One question which I get asked a lot here is “what’s your favorite Japanese food?”
Now, taking into consideration all the great gastronomical treats Japan has to offer, it’s no surprise that for some, picking a single favorite dish might be a little difficult. For me however, there’s no doubt that the honor should go to a little wonder called “takoyaki.” It’s a simple snack which I love almost as much as life itself, and in this blog entry, I’m happy to report that I’ve recently had the chance to actually try my hand at cooking it.
Homemade takoyaki: the finished product!
As my host grandmother is the one in charge of all the meals at home, she’s taken it upon herself to know everyone’s favorite foods. When I told her that my first and only gastronomical love was takoyaki – a popular Japanese snack made by cooking chopped octopus in spheres of gooey batter – she made sure to schedule a trip to the home of my host mother’s younger sister (technically my host aunt), who owns a takoyaki pan; I remember it was on the last Monday of October that we finally made this trip.
We arrived at my host aunt’s home in Odaiba just a few minutes shy of 4:30PM – a rather unusual time for a meal, but as good a time as any for takoyaki. All the ingredients and equipment we were going to need had already been laid out on the dining table: a large bowl of flour batter, chopped octopus, pickled ginger, bonito flakes, several condiment bottles, and a takoyaki pan. Needless to say, I was quite excited.
Where gastronomical wonders are born
Before we began, my host aunt gave me a much-needed rundown on how we were going to proceed with cooking: heat and oil the pan, pour the batter, insert octopus, then garnish with condiments. As a single takoyaki takes the form of a sphere, I knew that the tough part was going to be flipping each batter ball over in the pan’s semi-spherical molds, using nothing but toothpicks – and I was right. Barely two minutes into that stage, my grandmother had to ask me to stop prodding at the batter balls, because she couldn’t cook and laugh at me struggling at the same time. And if I’m being completely honest, it really was a laughably pathetic struggle – who knew moist batter could be so slippery? So I threw in the towel after the “insert octopus” stage, and just watched my aunt and grandma flip takoyaki spheres like professionals.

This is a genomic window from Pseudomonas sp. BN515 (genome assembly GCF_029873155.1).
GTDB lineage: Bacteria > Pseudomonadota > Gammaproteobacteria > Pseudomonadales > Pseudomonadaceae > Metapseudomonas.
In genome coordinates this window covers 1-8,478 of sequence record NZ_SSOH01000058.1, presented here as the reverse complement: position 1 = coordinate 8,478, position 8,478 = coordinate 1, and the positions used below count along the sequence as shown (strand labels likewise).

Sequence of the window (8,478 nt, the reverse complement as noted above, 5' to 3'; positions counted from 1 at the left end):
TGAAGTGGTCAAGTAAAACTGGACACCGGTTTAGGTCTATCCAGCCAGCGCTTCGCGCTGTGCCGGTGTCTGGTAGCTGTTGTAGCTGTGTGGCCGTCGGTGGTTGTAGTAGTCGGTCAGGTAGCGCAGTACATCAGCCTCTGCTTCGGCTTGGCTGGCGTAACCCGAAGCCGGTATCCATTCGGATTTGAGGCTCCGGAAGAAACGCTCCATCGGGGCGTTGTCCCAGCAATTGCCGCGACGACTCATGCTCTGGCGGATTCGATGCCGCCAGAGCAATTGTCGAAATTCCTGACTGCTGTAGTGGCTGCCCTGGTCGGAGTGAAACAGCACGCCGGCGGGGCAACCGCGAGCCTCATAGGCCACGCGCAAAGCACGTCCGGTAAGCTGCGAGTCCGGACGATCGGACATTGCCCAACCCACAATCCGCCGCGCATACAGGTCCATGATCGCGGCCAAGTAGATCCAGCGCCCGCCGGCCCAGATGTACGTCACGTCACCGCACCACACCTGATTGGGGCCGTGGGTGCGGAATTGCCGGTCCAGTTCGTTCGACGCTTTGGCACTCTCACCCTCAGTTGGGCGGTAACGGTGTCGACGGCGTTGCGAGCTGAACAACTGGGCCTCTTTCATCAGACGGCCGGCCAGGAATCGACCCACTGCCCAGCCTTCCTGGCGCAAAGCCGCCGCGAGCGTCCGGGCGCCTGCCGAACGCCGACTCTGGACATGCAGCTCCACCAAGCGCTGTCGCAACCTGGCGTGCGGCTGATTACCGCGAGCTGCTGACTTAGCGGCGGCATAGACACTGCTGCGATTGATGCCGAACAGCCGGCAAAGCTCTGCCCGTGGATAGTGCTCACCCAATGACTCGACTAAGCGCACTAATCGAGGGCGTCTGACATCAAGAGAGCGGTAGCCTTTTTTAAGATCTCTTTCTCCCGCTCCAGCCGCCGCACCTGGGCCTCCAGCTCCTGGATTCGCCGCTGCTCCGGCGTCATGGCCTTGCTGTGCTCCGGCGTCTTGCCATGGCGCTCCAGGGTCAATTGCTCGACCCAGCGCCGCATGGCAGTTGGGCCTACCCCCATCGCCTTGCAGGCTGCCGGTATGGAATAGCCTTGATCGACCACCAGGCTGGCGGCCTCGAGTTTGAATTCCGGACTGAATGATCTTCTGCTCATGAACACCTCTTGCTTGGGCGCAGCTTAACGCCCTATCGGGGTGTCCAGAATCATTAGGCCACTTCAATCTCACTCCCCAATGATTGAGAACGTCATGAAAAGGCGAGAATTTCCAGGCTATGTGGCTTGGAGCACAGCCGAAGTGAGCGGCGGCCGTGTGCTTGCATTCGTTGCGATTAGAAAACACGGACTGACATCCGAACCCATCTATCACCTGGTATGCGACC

Trust me, it's harder than it looks!
Simply eating takoyaki is already a great experience on its own, but actually partaking in the cooking process brought me to a whole new level of appreciation for this Japanese snack. It wasn’t just due to the fact that homemade food is inherently better than store-bought food; I was consuming the result of my (host aunt and grandma’s) hard work, which tasted awesome.
In addition, cooking is an experience that really succeeds in bringing people together, even when language and cultural barriers are in the way. As my Japanese is still at the intermediate level, I am only able to communicate complex thoughts after expending a considerable amount of effort. Whilst cooking however, I was able to simply enjoy myself and everyone else’s company. It turned out to be a great bonding opportunity, and if I wasn’t sure before, I am now: choosing to do a homestay was the right way to go with this study abroad adventure to Japan.
All things considered, I think it was a really successful day. The only downside I can think of is the fact that store-bought takoyaki will now never taste as great to me – but even then, it’s still possible for one to make each store-bought takoyaki experience a unique one. For example: I know for a fact that different takoyaki stands in Japan offer their own unique selection of sauces to spice things up, whilst others offer fillings that aren’t octopus (like chocolate). However, both of these things are blog entries for another time.
I wasn't lying about the chocolate!